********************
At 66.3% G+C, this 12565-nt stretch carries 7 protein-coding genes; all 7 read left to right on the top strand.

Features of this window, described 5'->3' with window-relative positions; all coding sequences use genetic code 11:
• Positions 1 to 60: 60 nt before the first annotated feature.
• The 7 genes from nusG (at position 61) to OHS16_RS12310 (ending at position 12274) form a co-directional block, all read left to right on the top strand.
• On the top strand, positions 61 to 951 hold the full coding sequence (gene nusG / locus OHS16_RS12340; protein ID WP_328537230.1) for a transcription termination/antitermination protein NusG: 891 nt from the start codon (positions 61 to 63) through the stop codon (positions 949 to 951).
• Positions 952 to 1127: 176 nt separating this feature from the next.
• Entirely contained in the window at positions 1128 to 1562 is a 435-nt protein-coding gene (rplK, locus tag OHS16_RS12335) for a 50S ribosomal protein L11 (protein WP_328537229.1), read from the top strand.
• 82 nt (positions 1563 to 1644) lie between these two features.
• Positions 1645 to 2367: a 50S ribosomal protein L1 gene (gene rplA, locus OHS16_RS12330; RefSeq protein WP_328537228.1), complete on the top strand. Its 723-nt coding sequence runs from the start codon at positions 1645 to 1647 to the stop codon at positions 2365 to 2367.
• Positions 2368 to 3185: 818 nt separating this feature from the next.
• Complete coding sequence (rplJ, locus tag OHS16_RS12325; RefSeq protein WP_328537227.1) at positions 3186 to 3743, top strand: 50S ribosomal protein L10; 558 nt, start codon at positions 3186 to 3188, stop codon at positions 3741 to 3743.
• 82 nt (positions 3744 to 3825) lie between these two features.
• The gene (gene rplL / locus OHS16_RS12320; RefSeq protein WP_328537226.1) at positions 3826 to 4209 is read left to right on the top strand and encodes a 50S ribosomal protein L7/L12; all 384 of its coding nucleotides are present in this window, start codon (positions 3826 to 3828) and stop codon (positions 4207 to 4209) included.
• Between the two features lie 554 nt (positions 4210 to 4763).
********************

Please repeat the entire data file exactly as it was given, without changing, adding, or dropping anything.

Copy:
At 66.3% G+C, this 12565-nt stretch carries 7 protein-coding genes; all 7 read left to right on the top strand.

Features of this window, described 5'->3' with window-relative positions; all coding sequences use genetic code 11:
• Positions 1 to 60: 60 nt before the first annotated feature.
• The 7 genes from nusG (at position 61) to OHS16_RS12310 (ending at position 12274) form a co-directional block, all read left to right on the top strand.
• On the top strand, positions 61 to 951 hold the full coding sequence (gene nusG / locus OHS16_RS12340; protein ID WP_328537230.1) for a transcription termination/antitermination protein NusG: 891 nt from the start codon (positions 61 to 63) through the stop codon (positions 949 to 951).
• Positions 952 to 1127: 176 nt separating this feature from the next.
• Entirely contained in the window at positions 1128 to 1562 is a 435-nt protein-coding gene (rplK, locus tag OHS16_RS12335) for a 50S ribosomal protein L11 (protein WP_328537229.1), read from the top strand.
• 82 nt (positions 1563 to 1644) lie between these two features.
• Positions 1645 to 2367: a 50S ribosomal protein L1 gene (gene rplA, locus OHS16_RS12330; RefSeq protein WP_328537228.1), complete on the top strand. Its 723-nt coding sequence runs from the start codon at positions 1645 to 1647 to the stop codon at positions 2365 to 2367.
• Positions 2368 to 3185: 818 nt separating this feature from the next.
• Complete coding sequence (rplJ, locus tag OHS16_RS12325; RefSeq protein WP_328537227.1) at positions 3186 to 3743, top strand: 50S ribosomal protein L10; 558 nt, start codon at positions 3186 to 3188, stop codon at positions 3741 to 3743.
• 82 nt (positions 3744 to 3825) lie between these two features.
• The gene (gene rplL / locus OHS16_RS12320; RefSeq protein WP_328537226.1) at positions 3826 to 4209 is read left to right on the top strand and encodes a 50S ribosomal protein L7/L12; all 384 of its coding nucleotides are present in this window, start codon (positions 3826 to 3828) and stop codon (positions 4207 to 4209) included.
• Between the two features lie 554 nt (positions 4210 to 4763).